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The Indian Dispossessed

the slave—should have thus expressed themselves with any literal intent. It is a kindness to absolve them from any intent within the real meaning of the pronunciamento, for we see now that it voices a helpful aspiration, not a fact; but what more was it then than an impassioned protest against inequality with those above, without one thought of those below,—a self-centering cry, "None shall be set above us!" and not the voice of love, saying, "Arise, my brother, and stand with me"?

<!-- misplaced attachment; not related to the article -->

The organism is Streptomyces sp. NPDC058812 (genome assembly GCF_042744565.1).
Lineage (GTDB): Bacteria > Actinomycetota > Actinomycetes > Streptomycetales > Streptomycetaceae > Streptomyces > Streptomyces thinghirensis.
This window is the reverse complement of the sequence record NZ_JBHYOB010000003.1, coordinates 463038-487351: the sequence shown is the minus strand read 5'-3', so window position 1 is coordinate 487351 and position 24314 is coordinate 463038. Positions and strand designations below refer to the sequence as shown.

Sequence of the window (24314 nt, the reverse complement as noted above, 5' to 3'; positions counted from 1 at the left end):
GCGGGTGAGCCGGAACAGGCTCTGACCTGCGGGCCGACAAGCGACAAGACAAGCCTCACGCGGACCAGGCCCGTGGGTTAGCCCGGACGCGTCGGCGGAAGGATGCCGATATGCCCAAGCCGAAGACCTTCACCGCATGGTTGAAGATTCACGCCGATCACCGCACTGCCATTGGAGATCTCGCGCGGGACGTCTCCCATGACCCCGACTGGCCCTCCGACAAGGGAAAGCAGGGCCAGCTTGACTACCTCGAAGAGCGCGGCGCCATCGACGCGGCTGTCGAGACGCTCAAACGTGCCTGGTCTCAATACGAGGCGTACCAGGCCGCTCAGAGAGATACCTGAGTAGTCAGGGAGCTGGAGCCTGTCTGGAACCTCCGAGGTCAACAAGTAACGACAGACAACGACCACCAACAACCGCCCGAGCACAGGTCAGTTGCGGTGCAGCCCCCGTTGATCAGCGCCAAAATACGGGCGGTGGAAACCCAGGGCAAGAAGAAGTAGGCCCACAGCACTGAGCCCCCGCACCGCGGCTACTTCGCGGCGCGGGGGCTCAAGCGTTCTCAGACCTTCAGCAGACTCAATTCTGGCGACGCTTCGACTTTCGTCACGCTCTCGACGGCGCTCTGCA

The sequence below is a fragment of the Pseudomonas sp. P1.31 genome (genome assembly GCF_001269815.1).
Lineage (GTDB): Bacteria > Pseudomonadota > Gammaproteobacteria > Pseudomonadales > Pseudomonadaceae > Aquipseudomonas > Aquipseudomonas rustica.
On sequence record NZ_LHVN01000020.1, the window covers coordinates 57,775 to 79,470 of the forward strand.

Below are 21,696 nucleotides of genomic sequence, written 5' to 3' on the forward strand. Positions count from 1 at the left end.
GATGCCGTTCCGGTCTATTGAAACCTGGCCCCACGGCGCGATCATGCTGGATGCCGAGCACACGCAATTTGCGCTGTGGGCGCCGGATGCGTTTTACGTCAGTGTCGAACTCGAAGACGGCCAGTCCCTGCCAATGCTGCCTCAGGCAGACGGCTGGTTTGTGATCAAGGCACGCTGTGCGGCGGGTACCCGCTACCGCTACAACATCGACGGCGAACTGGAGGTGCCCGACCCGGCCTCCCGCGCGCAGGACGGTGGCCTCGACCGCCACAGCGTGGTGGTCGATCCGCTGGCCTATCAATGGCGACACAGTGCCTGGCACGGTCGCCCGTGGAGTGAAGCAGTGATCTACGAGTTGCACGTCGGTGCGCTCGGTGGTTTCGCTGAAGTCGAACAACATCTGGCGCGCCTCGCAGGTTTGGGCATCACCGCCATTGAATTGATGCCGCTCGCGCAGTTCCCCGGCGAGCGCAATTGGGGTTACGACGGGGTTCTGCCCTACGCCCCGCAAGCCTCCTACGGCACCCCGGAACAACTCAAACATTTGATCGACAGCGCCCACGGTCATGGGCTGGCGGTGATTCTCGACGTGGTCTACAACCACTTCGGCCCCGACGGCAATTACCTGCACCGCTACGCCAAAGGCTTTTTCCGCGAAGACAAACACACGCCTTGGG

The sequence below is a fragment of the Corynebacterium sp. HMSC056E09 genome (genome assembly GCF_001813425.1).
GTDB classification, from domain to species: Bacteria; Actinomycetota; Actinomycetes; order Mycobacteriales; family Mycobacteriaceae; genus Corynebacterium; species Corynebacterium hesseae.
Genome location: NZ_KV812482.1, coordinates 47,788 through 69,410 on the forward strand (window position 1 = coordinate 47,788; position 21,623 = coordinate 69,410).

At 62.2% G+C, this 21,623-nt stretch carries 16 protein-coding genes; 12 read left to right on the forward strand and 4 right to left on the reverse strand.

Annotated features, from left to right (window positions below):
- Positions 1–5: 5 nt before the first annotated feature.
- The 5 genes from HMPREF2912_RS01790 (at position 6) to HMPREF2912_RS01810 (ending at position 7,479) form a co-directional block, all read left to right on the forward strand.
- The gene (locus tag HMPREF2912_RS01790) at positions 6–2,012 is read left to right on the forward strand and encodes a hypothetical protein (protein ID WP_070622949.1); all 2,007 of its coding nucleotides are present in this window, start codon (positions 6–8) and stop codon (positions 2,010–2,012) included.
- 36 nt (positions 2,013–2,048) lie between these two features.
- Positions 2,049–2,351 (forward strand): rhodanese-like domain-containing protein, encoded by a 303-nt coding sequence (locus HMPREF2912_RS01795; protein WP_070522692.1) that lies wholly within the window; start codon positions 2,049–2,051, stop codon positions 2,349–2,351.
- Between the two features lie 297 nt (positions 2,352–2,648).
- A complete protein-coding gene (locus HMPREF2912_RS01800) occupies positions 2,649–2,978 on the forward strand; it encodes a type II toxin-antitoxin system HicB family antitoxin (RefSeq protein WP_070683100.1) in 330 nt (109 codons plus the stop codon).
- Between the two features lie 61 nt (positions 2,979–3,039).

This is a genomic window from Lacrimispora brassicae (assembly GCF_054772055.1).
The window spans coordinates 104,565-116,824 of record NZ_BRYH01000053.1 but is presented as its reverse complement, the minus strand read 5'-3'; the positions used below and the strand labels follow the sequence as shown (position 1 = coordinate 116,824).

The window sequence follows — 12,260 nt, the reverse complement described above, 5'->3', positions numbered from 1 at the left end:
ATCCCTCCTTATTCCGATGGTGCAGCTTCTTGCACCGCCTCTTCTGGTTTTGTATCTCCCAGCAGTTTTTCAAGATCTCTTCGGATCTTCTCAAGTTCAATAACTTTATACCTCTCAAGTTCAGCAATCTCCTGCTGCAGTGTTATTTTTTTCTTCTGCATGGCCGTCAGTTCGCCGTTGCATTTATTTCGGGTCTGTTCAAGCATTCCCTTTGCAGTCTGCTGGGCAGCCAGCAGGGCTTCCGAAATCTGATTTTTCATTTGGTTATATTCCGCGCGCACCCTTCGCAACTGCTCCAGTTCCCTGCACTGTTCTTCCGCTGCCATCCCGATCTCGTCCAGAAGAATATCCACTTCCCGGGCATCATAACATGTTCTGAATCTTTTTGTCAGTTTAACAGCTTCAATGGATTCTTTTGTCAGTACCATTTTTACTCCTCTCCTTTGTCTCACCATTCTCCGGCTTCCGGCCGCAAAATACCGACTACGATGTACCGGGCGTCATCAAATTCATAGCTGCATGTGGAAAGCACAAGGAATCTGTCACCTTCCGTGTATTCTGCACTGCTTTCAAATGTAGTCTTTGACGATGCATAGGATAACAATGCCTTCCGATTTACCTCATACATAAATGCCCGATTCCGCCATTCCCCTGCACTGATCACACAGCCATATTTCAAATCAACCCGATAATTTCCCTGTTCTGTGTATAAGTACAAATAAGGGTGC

It is with some hesitation that the pet fiction of the American people is thus vigorously assailed, but while there remains any of the substance with which we have invested its vague indefiniteness the true status of the Indian cannot be clearly defined, and until the limits of his rights are known we cannot know to what extent those limits have been overstepped. If we believe that, in any literal sense, the Indian was created the equal of "all men," and endowed by his Creator with the inalienable right to the pursuit of happiness in his own way, we have sinned—and that enormously, because against our own conception of right—in even disturbing him in the possession of his vast hunting-ground; a view untenable, because we know that in this we have done only that which dominant peoples have done since the beginning, and will continue to do until civilization shirks its duty to develop the resources of the whole earth for the highest good of mankind.